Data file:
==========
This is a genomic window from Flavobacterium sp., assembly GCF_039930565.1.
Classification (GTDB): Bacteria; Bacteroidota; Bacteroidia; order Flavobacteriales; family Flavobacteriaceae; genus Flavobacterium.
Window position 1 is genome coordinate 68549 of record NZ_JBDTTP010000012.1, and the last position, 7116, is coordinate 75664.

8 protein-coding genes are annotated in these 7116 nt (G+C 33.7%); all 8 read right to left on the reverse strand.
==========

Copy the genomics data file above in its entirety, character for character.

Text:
This is a genomic window from Flavobacterium sp., assembly GCF_039930565.1.
Classification (GTDB): Bacteria; Bacteroidota; Bacteroidia; order Flavobacteriales; family Flavobacteriaceae; genus Flavobacterium.
Window position 1 is genome coordinate 68549 of record NZ_JBDTTP010000012.1, and the last position, 7116, is coordinate 75664.

8 protein-coding genes are annotated in these 7116 nt (G+C 33.7%); all 8 read right to left on the reverse strand.